The Hong Kong government may allow more maids from overseas who work in the city to help care for the increasing number of elderly.

The Labor Department and Security Bureau were planning to set up an interdepartmental group to create a mechanism to hire foreign nurses from the Philippines, Indonesia, Cambodia and other Southeast Asian countries, Sing Tao Daily reported, quoting government sources.

The move would be mentioned in the first policy address by chief executive Carrie Lam Cheng Yuet-ngor next week.

To avoid maids working in Hong Kong changing to elderly-care jobs due to better pay, the government will need more workers trained in elderly care from other countries in aged-care centers.

The current median wage for a care-giver working in a private elderly center is HK$12,000 (US$1,537), or HK$14,000 for staff working in government subsidized centers for the elderly.

The government plans to launch an experimental scheme early next year to upgrade the nursing skills of a few hundred maids already in Hong Kong doing home-based elderly care, Oriental Daily reported.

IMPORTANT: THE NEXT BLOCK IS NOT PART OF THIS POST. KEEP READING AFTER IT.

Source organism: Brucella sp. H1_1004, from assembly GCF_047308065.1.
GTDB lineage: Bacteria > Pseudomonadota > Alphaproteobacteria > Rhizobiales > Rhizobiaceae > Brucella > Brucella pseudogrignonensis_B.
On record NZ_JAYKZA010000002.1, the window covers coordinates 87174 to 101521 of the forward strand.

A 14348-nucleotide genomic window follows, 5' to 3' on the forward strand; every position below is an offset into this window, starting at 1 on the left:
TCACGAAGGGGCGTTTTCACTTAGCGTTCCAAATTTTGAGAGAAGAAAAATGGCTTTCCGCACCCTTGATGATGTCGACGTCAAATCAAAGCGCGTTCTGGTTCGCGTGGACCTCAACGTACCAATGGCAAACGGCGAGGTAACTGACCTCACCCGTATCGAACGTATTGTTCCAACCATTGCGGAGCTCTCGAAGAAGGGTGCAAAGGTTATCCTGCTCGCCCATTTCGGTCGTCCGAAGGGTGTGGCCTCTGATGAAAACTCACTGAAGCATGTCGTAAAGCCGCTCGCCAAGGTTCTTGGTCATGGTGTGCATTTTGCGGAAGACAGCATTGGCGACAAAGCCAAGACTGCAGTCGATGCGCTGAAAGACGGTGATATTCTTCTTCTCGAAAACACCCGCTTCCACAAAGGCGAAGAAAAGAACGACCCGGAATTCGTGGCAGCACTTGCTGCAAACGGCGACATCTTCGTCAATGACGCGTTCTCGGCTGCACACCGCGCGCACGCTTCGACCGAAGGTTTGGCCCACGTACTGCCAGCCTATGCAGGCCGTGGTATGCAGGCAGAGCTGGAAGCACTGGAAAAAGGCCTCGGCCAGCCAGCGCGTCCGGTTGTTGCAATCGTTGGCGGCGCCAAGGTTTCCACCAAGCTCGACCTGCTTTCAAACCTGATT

The government has predicted that at least 100,000 foreign maids may be needed in coming years, the Hong Kong Economic Journal reported. It said the government may also consider allowing those with experience in home-based elderly care to work in aged-care centers via a labor importation scheme.

The Journal also quoted sources as saying the government might have a plan to try to persuade the Indonesian government to lower its fees for training elderly-care workers to attract more Indonesians to work in Hong Kong.

Read: 3,000 Indonesian maids to be trained for elderly care in HK